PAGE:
Several organisations state that they have implemented therapies using traditional Indigenous medicine to prevent and treat the coronavirus. In the case of Indigenous Women from many countries in Asia, Africa, the United States, Latin America and the Caribbean, this forms part of their relationship with their territory, worldview and environment. They used plants, fire, water, salt, black soap and stones to help in sterilisation, disinfection and purification; they used food and followed rituals for the well-being of the body and mind; and used inhalation or fumigation to clean houses in an environmental and safe way.
To combat food insecurity and keep the community healthy, there were documented cases in which Indigenous communities shared and/or exchanged food, water, disinfectant products, made masks to donate, or provided support to help the return of community members stranded in the cities due to lockdowns, among other things.
Communities implemented measures to lessen the educational lag caused by the pandemic. One such measure was the distribution of books in communities that have little or no access to the Internet or other electronic media for online education, in order to ensure that girls and young women do not fall behind.
The women's organisation in Nigeria prioritised the distribution of face masks to people with disabilities and family members of the unemployed. In other cases, they promoted the creation of small emergency funds.
Faced with a lack of culturally-relevant information, the Indigenous communities developed and disseminated messages in Indigenous languages aimed at ensuring a greater understanding and acceptance of the different forms of transmission, produced infection prevention protocols and information on the disease. Some organisations held public events, conducted home visits, used loudspeakers and community radio to disseminate information on COVID-19. Social networks were very useful for organising campaigns, reporting on the situation and raising funds for the most affected communities.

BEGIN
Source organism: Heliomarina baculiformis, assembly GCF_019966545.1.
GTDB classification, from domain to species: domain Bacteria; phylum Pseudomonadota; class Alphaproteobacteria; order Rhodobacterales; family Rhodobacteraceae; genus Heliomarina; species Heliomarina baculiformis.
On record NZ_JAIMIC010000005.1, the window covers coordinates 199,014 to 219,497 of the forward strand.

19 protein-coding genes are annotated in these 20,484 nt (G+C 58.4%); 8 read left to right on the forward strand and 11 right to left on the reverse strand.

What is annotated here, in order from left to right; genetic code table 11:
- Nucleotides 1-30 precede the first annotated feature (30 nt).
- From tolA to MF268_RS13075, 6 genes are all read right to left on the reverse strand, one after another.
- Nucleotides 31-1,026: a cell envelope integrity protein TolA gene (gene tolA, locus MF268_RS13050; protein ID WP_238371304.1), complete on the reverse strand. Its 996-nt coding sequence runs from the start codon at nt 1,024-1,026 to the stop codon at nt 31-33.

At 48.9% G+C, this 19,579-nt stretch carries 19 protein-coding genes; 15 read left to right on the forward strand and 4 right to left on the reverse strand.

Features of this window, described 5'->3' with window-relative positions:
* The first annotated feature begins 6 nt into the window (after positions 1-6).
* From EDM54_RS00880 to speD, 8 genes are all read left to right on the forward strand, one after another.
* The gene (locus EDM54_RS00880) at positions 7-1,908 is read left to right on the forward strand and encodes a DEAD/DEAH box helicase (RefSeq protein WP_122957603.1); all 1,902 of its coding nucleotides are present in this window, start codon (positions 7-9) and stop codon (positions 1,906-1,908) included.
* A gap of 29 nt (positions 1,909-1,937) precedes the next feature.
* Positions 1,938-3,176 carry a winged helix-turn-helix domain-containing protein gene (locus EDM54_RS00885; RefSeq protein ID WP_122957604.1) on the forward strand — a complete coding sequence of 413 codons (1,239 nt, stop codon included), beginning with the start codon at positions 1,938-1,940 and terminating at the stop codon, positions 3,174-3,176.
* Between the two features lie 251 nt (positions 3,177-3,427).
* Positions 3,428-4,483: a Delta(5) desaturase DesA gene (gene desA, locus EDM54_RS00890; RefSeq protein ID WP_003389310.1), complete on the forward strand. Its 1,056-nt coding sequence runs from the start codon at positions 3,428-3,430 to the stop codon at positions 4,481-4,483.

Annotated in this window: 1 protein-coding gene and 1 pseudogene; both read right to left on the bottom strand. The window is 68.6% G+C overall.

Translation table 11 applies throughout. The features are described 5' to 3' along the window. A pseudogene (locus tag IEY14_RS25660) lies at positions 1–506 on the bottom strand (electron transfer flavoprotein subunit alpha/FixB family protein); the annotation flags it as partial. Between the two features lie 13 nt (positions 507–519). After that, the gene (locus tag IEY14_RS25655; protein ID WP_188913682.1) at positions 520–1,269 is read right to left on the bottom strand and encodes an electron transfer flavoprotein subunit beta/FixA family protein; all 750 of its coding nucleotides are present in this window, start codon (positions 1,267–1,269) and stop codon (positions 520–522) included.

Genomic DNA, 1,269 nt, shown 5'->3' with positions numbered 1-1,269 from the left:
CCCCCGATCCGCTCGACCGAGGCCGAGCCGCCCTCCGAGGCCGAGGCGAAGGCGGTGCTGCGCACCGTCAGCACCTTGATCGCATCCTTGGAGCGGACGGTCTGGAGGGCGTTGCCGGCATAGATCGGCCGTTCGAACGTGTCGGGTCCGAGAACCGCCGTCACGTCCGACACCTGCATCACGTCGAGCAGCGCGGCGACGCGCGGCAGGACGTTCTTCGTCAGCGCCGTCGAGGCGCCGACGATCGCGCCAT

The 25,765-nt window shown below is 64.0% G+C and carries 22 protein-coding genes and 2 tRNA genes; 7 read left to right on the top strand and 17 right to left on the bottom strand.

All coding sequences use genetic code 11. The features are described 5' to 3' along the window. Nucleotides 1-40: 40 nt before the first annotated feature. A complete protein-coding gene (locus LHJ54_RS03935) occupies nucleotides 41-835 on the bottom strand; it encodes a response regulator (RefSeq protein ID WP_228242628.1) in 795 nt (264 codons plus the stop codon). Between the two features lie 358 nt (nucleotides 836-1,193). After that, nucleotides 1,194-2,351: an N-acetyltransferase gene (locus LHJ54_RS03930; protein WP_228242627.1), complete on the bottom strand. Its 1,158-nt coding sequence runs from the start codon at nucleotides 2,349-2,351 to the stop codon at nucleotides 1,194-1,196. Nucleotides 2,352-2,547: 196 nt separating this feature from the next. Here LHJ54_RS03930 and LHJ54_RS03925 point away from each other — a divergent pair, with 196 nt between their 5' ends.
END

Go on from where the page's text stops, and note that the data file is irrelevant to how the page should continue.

An intergenerational transmission of knowledge has been key. In several cases, Indigenous girls and young women were trained in the manufacture of reusable masks or in the production of sanitary pads for distribution to women and girls.
The pandemic has undoubtedly demonstrated the global vulnerability of humanity, forcing us to rethink and recreate ourselves in the face of new realities. It has also been an opportunity to demonstrate the importance of the values and knowledge of Indigenous Peoples, such as solidarity, reciprocity, duality of life, traditional medicine, native food production and self-government in order to guarantee health.
In addition, the current context as a result of COVID-19 has forced us to face new dynamics for political advocacy on the international agenda. Coordination and negotiation processes currently have to be carried out on virtual platforms. This situation is complex because we recognise the limitations on the part of Indigenous women at the local level in terms of accessing technology.
We have therefore sought new ways of raising our voices and finding synergies with key actors so that decisions that affect the lives of Indigenous women can be taken together with them.
25th Anniversary of the Beijing Declaration and Platform for Action
Another innovative tool for our advocacy in this process, which was developed collectively, is the “Global Study on the Situation of Indigenous Women and Girls in the Framework of the 25th Anniversary of the Beijing Declaration and Platform for Action”.
This study is important because the inputs gathered come from the organised Indigenous women themselves. Twenty-five years on, it also shines a light on the important progress made in recognising Indigenous women as agents of change, while identifying the many challenges that are still preventing us from achieving full exercise of our rights. The study is a cornerstone that will facilitate the production of a declaration and political agenda during the Second World Conference of Indigenous Women. It will form our compass for action in the years to come.